Over the last few years we have been repeatedly teased about the prospect of hearables that can break down language barriers in discreet and elegant ways. Google's Pixel Buds, Waverly Labs' Pilot and former major hearable player Bragi all brought live translation powers in their own different ways.
In all of those examples that promise of live translation reaching the gold standard of a human interpreter hasn't truly been realised – but this doesn't mean the products aren't working well. Some are helping millions of travellers and businesses crash through age-old language barriers. Whether it’s ordering off a menu, finding directions, or opening a new trade route, these solutions are already good enough to make a massive difference.
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However, there are still plenty of limitations. The current hearable solutions are very dependent on companion smartphone hardware and an app interface as the go-between. Language processing and conversion mostly takes place in the cloud, which means lag. Voice recognition services still underperform when subjected to anything but the Queen’s finest, and personal assistants don’t understand the tone and emphasis that give our speech context and meaning. Also, the microphones within the hardware suck at isolating individual voices in noisy environments.
With these challenges, is it even possible to create a real world Babelfish from The Hitchhiker’s Guide To The Galaxy? Or will the human interpreter have a job for life? We spoke to key leaders and enthusiasts in the hearable tech space to find out.
Searching for a hearable hero
Dave Kemp runs the blog Future Ear and is business development manager for Oaktree Products – a supplier of clinical supplies and assistive listening devices to the hearing care industry. He believes we’re well on the way to an incredible breakthrough in the language translation space and Google will be the company responsible.
“The thing that excites me is that the underlying technology to make that all possible is approaching a point where it’s actually feasible, if it isn’t already,” he told Wareable.
“To have real time language translation you need to have intelligent speech recognition and have it intelligently parse through dialects. Google has so much data around the nuances of those different dialects and languages.
“Google also at the forefront of advanced natural language processing, while the Google Assistant’s speech recognition has improved significantly over time. Google can marry NLP and advanced speech recognition with the Assistant and Google Translate.”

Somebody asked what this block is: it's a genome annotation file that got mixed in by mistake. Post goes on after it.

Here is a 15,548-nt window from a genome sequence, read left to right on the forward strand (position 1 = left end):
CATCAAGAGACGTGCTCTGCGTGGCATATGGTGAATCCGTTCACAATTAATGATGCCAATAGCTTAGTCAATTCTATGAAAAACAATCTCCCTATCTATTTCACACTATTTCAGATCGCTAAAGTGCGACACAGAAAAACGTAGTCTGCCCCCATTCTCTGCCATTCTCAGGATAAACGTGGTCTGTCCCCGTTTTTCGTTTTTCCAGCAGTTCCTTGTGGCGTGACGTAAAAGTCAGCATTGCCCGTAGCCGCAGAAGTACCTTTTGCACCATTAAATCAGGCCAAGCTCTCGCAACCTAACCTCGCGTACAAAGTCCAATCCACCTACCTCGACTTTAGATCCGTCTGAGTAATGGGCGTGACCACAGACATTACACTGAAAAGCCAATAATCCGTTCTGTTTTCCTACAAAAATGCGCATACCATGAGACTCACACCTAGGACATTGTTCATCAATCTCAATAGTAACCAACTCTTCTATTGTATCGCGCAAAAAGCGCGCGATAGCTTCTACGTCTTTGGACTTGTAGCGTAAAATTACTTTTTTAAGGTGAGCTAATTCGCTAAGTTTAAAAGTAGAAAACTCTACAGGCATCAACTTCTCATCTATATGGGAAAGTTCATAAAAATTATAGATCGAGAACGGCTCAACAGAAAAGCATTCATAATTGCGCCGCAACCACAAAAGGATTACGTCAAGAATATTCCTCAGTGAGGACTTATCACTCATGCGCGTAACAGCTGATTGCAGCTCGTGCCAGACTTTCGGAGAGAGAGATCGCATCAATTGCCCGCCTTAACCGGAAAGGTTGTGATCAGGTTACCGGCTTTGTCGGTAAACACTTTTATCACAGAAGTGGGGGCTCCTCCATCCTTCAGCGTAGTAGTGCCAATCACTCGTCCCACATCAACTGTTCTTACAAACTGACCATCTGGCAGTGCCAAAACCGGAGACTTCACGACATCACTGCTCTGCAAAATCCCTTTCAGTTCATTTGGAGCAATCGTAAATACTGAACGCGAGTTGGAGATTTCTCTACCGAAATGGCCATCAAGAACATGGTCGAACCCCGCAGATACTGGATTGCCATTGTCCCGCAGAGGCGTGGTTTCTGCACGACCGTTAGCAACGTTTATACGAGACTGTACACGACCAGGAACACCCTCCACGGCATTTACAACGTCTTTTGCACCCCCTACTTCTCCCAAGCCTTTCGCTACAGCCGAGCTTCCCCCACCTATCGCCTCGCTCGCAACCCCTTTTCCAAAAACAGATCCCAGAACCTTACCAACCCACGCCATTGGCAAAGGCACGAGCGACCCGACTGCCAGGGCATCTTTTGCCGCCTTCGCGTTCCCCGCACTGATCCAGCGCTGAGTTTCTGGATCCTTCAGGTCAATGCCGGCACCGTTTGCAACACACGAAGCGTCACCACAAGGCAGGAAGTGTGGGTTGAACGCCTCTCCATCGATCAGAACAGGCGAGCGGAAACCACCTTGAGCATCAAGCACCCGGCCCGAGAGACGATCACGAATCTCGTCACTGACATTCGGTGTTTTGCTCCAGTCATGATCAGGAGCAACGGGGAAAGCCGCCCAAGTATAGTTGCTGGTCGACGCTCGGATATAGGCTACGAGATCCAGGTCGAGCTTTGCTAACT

Google has so much data around the nuances of those different dialects and languages
But software is only one part of the equation. Everything else rests on hardware. Andy Bellavia is the director of market development at Knowles Corp, working in the hearable space. He believes the route to nirvana for live language translation comes via the hearing aid industry.
He says: “Hearing aids are primarily focused on providing the clearest speech possible. The speech processors in all the major hearing aid brands are much more sophisticated than in consumer hearables today. They really do a lot and with really low power.
Livio AI smart hearing aid promises to translate languages
“You can see the convergence between hearing aids and hearables. Traditionally, hearing aids have been focused on speech intelligibility and long battery life while hearables offered features such as smart assistants and language translation. Now the lines are blurring with hearables offering hearing enhancement and hearing aids incorporating translation, biometrics, and more.”
In the smart hearing aid industry, companies like ReSound, Starkey and Nuheara are pioneering the ability to zero-in on one voice to aid speech recognition. Motion sensors can determine which way the wearer is looking, while near and far-field microphones can close the gap between people conversing. All of this tech could be crucial in assisting live language translation systems.
More than words: Trying to replicate emotional context
However, for any hearable to emulate a human interpreter, the translation must be contextually rich. Tone, emphasis and body language convey meaning in a number of languages. Japanese, for example, has three different grammar structures to convey politeness and formality. And how on earth do we teach a machine to translate sarcasm?
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“The first step in natural language translation is to understand the context of the original statement and that’s going to take a machine learning algorithm to understand my emotion and intent when I say something,” Andy Bellavia adds. “Without that baseline, the translation is going to be more wooden and not contextually rich.”
Tone of voice and volume can go a long way here. Amazon is using neural networks to train Alexa to decipher emotion in speech, for example. Another possible solution could be to leverage other biometric indicators. Sensors measuring heart rate data, body temperature and sweat could all be used to help personal assistants learn the difference between our fear, delight, panic and stress. Devices like the Starkey Livio AI hearing aid already includes a heart rate sensor. It’s not outlandish to think that a raised heartrate could assist a language translation tool in identifying urgency when using the word “help” for example.